Semarnat, Underneath the Carapace

Among the dead on the beaches of Guerrero between last September and January of this year were two young teaching assistants from the Veterinary and Zoological Schools of UNAM (Universidad Nacional Autonoma de Mexico) and more than 500 Laud and Golfina turtles. The former were probably murdered while trying to protect the latter.

Marco Antonio Baldillo and Martha Lidia Diaz Nunez came to Playa Michigan, in Tecpan de Galeana, to join a group of 100 volunteers who were trying to stop the human plundering of the turtles that nest on the Pacific beaches. When their colleagues left on September, the two lovers decided to stay for one more day, but they disappeared; that is until the decomposed body of Marco Antonio appeared September 18 on the beach at Pez Vela in the municipality of San Jeronimo. According to his father, Jose Baldillo Camacho, ” the form of death does not indicate drowning, but rather that he was hit on the head, moved and thrown into the ocean. Unconscious or dead I don’t know.” Of Martha Lidia nothing is known. The parents, who were trying to find out her fate in Guerrero, learnt that they had been warned of the risk they were running at the hands of the turtle dealers (also said to be drug dealers). Their efforts were fruitless and, when presented on TV, only earned them threatening phone calls. The authorities gave no indication of looking for those responsible for the double homicide, another example of the prevalent phenomenon in Mexico known as “being murdered without a murderer”.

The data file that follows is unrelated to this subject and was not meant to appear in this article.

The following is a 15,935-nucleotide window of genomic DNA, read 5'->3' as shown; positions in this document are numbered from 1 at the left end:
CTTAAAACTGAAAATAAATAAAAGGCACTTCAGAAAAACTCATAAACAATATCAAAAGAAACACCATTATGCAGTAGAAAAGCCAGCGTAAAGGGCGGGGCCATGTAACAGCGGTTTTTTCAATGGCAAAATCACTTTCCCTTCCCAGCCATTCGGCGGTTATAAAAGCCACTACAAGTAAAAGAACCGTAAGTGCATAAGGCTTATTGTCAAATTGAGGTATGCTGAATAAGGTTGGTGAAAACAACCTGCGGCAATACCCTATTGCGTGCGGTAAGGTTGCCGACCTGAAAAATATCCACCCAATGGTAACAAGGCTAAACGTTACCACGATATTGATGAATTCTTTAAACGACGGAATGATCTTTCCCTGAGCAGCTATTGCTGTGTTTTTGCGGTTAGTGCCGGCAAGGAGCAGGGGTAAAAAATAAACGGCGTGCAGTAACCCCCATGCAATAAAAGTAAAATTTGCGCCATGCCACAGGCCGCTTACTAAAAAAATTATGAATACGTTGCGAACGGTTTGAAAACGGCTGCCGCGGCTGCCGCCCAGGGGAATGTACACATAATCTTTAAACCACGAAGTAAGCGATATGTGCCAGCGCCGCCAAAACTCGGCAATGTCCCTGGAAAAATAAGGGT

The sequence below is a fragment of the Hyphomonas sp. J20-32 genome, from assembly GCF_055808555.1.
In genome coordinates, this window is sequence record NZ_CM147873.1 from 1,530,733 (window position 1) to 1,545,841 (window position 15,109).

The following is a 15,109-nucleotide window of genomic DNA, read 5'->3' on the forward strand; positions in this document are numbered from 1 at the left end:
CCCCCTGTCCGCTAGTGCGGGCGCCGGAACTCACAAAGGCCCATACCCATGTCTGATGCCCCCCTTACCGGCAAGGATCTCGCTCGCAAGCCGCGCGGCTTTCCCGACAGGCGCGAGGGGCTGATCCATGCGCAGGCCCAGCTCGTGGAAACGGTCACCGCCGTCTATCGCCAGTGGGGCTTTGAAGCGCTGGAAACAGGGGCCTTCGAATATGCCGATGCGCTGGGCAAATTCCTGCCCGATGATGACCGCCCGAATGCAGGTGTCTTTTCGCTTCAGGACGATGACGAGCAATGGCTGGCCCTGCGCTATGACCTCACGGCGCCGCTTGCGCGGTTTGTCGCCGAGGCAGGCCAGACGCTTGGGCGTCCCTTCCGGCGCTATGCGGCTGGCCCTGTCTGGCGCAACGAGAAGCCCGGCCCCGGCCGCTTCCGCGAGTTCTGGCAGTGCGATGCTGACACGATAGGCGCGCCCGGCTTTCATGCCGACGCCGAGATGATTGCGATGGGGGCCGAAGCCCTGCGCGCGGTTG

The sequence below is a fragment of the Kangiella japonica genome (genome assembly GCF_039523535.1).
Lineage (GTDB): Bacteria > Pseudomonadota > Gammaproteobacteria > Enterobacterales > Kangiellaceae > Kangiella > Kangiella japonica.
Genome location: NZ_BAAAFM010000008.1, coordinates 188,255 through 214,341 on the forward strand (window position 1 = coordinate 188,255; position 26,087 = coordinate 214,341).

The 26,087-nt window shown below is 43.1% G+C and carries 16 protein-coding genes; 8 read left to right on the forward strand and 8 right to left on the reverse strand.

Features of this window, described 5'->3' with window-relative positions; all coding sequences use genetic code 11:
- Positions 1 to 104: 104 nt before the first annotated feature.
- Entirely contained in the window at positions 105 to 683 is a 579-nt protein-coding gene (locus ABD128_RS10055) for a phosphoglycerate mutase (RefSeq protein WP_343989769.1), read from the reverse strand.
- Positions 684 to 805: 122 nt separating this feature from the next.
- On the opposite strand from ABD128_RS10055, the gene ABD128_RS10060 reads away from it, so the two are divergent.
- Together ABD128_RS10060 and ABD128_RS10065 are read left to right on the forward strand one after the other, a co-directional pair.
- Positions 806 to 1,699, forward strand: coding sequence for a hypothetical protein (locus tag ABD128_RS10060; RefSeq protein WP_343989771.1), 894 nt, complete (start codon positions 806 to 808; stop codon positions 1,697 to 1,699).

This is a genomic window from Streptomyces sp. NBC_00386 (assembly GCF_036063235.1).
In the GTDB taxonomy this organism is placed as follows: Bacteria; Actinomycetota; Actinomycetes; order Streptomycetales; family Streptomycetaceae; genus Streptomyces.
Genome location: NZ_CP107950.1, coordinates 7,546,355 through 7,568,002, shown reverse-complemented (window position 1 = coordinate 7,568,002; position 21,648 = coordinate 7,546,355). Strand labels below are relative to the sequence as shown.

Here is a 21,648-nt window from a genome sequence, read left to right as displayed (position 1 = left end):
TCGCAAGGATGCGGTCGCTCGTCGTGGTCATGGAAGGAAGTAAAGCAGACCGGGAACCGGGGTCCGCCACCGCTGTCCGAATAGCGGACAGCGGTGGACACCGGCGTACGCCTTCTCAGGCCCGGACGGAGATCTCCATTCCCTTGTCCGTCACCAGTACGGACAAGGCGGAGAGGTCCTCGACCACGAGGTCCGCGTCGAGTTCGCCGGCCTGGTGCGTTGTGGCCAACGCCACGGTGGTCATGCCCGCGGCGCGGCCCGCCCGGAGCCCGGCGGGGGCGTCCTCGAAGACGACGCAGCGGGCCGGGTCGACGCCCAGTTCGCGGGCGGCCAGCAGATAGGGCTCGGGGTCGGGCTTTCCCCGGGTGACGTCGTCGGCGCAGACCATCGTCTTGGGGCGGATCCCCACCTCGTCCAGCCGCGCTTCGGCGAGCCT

A few days ago this newspaper published pictures of 500 Laud and Golfina turtles slaughtered by blows from machetes and clubs (also on the head) on the beach of San Valentin, in Petatlan, Guerrero. The Laud turtle, three meters in length, two in width and weighing about 900 kilos, is one of the oldest creatures in the world and the largest marine turtle in existence. For thousands of years it has traversed the Pacific, the Indian and the Atlantic oceans, and in Mexico it is found on the coasts of Michoacan, Guerrero and Oaxaca. Through the use of long lines (between 64 and 97 kilometers long with thousands of hooks dangling vertically to catch dolphins, whales, vaquitas (a tiny dolphin), dolphins, and marine turtles), and drift nets the Laud is also seriously threatened with extinction. Getting hooked or entangled in the lines and nets, it drowns struggling to get free. In flagrant breach of the law, turtles are killed on the beaches for the sale of their meat. Another cause is the plundering of nests of those species that lay their eggs on Mexican and Central American beaches, since an ignorant population considers the eggs an aphrodisiac, and they are consumed as snacks in bars, markets and cafes. At the same time, nesting areas are being destroyed by urban, industrial and tourist developments. How many turtles will have nowhere to nest or feed if FONATUR has its way with its ecocidal ESCALERA NAUTICA project in Baja california and the Sea of Cortez? According to biologist Laura Sarti, there were 75,000 adult Lauds on the Pacific Coast of Mexico at the beginning of the eighties (115,000 worldwide), but last season it was estimated that there were less than 500. From a scarce population we can now discount those slaughtered and we are left with very few.

All indications suggest that those responsible for the slaughter were Los Nejos. This criminal gang terrorizes the region with the approval and complicity of the authorities, and may have been involved in the murder of the two teaching assistants, whose names the Ministry of the Environment and Natural Resources (SEMARNAT) is shy about uttering. Did they ever exist?